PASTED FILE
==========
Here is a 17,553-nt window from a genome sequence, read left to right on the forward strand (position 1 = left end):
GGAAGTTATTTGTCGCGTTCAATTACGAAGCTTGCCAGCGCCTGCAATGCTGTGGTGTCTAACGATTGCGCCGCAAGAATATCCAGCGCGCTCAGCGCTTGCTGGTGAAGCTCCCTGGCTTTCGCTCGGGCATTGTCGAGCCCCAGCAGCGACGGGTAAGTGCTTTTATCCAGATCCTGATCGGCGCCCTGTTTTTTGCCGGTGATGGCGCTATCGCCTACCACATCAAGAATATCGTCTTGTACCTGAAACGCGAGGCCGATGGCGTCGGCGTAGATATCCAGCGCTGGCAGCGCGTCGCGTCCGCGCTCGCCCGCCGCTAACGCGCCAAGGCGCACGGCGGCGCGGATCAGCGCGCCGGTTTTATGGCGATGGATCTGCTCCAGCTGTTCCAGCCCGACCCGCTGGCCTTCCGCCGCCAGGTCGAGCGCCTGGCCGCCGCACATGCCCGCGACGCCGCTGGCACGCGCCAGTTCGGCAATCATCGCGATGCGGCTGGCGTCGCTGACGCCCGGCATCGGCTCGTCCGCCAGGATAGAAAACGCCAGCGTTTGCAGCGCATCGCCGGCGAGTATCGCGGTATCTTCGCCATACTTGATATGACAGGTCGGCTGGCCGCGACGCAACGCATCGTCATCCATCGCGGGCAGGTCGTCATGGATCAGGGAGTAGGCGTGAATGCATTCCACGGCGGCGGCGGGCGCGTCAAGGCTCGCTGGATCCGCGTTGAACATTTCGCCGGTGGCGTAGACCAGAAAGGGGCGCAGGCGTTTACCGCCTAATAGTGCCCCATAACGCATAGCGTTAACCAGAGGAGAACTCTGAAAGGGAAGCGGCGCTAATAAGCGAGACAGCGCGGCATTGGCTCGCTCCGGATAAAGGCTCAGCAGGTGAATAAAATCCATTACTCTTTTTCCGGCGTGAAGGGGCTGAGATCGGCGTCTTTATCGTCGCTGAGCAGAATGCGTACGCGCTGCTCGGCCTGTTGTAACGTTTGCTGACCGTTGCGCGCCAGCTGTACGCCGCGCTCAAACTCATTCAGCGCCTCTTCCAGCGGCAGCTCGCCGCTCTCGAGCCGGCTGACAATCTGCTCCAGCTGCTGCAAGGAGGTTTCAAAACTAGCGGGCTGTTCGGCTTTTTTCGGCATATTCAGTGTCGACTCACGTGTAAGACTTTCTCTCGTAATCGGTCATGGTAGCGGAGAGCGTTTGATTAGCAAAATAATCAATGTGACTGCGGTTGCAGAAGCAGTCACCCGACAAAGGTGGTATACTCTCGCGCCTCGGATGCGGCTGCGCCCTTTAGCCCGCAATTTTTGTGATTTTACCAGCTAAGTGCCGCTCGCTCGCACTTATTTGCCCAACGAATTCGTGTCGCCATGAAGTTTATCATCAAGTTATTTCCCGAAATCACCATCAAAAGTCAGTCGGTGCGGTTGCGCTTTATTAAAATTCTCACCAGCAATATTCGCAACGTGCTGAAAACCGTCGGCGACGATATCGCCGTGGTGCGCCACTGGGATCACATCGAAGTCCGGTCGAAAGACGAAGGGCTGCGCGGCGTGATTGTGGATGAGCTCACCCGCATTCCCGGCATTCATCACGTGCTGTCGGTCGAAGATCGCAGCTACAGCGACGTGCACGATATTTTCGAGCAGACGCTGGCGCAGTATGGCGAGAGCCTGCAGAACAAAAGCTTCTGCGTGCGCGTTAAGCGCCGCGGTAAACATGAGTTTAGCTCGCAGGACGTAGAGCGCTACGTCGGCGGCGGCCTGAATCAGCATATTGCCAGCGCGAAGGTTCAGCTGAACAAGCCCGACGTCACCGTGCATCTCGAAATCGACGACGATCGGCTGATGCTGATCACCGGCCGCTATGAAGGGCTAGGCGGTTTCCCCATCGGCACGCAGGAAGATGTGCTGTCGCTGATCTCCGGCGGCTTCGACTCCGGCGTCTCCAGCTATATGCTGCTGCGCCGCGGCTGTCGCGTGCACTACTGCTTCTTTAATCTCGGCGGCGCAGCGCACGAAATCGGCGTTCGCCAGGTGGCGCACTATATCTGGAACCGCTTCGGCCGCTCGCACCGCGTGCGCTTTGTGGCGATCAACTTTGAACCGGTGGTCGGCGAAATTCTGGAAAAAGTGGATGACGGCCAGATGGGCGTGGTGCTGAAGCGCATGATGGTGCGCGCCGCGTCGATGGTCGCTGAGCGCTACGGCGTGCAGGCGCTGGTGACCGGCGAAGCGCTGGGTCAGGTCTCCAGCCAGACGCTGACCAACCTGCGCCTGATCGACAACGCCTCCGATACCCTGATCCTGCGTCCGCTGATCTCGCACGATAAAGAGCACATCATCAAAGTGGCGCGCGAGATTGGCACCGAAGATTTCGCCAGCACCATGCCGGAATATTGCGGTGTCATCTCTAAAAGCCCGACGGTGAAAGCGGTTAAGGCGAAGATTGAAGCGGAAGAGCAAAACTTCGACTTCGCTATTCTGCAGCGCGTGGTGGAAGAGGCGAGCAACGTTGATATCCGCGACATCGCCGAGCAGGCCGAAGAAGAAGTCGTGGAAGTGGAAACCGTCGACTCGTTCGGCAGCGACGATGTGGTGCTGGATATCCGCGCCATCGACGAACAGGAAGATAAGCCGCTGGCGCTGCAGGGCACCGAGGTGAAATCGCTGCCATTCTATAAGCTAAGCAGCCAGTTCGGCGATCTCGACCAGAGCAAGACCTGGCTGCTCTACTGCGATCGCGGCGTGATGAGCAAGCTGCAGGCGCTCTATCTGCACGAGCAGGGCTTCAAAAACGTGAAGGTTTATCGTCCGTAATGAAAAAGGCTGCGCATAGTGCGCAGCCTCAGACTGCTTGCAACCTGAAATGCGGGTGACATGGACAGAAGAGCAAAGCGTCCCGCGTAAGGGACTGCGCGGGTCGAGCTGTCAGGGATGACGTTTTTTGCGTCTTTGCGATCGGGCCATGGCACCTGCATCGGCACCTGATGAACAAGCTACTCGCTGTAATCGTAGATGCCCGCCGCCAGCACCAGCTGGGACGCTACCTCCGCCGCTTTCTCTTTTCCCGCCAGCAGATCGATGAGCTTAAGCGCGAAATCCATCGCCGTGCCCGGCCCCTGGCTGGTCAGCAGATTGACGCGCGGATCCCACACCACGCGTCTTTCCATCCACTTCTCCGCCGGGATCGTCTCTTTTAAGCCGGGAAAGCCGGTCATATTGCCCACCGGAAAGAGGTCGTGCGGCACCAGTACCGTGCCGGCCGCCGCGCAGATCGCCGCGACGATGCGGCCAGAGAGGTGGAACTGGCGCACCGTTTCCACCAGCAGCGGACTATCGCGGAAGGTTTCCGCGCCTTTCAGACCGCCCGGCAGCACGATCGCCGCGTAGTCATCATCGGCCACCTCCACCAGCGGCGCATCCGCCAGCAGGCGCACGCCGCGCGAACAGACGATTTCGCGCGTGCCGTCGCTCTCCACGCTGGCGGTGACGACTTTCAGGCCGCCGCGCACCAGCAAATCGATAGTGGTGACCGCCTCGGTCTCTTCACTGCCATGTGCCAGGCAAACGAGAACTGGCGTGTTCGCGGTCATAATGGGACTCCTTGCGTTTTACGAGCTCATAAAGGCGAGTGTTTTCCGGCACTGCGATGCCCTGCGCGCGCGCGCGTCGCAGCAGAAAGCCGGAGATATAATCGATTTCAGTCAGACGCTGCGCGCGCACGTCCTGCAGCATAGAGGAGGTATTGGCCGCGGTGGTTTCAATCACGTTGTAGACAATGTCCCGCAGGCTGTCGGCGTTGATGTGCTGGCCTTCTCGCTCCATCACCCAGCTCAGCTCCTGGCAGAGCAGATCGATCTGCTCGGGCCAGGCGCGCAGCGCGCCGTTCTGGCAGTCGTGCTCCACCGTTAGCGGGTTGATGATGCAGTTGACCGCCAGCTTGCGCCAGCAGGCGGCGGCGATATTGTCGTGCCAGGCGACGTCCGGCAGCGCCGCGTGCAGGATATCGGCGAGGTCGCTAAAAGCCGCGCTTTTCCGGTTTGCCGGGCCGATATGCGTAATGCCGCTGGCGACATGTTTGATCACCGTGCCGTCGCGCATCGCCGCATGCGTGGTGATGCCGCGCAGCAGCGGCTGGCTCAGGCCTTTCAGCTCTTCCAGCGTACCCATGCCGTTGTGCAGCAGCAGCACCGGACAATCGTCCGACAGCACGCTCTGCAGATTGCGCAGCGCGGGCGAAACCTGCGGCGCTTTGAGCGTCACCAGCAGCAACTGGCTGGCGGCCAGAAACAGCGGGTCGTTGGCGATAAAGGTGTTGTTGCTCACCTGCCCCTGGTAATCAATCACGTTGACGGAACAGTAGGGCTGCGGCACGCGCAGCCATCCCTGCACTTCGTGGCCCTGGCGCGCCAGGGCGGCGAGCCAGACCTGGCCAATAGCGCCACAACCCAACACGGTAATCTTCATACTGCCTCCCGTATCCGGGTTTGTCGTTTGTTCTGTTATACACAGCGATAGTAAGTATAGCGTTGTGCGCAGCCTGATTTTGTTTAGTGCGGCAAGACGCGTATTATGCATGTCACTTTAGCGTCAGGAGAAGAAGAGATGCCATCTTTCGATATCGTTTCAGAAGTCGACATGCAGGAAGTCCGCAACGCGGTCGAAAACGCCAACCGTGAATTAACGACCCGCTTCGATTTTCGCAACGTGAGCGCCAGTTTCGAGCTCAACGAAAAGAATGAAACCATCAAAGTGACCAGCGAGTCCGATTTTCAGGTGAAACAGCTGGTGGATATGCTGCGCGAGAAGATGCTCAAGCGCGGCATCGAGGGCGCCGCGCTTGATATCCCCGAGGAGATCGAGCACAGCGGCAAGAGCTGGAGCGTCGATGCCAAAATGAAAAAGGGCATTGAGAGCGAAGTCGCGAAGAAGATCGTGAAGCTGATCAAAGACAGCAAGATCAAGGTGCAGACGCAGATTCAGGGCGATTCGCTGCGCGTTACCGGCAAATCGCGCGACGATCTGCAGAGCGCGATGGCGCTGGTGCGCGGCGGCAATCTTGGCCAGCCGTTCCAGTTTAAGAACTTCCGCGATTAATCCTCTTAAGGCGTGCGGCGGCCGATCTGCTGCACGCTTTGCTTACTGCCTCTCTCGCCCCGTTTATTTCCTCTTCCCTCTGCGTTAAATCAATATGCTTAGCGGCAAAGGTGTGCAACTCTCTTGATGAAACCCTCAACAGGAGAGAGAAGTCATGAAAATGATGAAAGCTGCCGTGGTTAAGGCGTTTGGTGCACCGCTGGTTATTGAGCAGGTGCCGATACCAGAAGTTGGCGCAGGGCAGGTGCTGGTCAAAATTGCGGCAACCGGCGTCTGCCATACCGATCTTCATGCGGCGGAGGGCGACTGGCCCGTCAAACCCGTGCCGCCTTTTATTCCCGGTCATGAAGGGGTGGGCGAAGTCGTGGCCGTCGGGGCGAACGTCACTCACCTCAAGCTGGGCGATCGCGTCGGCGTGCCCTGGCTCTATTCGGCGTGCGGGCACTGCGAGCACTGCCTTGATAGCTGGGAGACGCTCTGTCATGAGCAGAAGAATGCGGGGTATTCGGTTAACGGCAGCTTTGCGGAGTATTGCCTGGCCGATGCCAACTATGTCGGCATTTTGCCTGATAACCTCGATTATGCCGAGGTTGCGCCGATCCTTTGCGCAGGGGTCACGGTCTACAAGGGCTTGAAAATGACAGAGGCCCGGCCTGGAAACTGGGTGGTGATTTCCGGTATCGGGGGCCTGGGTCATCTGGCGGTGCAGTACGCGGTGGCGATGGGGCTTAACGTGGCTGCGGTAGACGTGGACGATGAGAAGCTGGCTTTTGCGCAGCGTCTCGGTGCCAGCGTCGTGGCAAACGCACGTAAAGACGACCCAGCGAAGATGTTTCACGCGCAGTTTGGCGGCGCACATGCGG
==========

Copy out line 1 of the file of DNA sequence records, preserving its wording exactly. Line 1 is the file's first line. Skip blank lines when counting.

Here is a 17,553-nt window from a genome sequence, read left to right on the forward strand (position 1 = left end):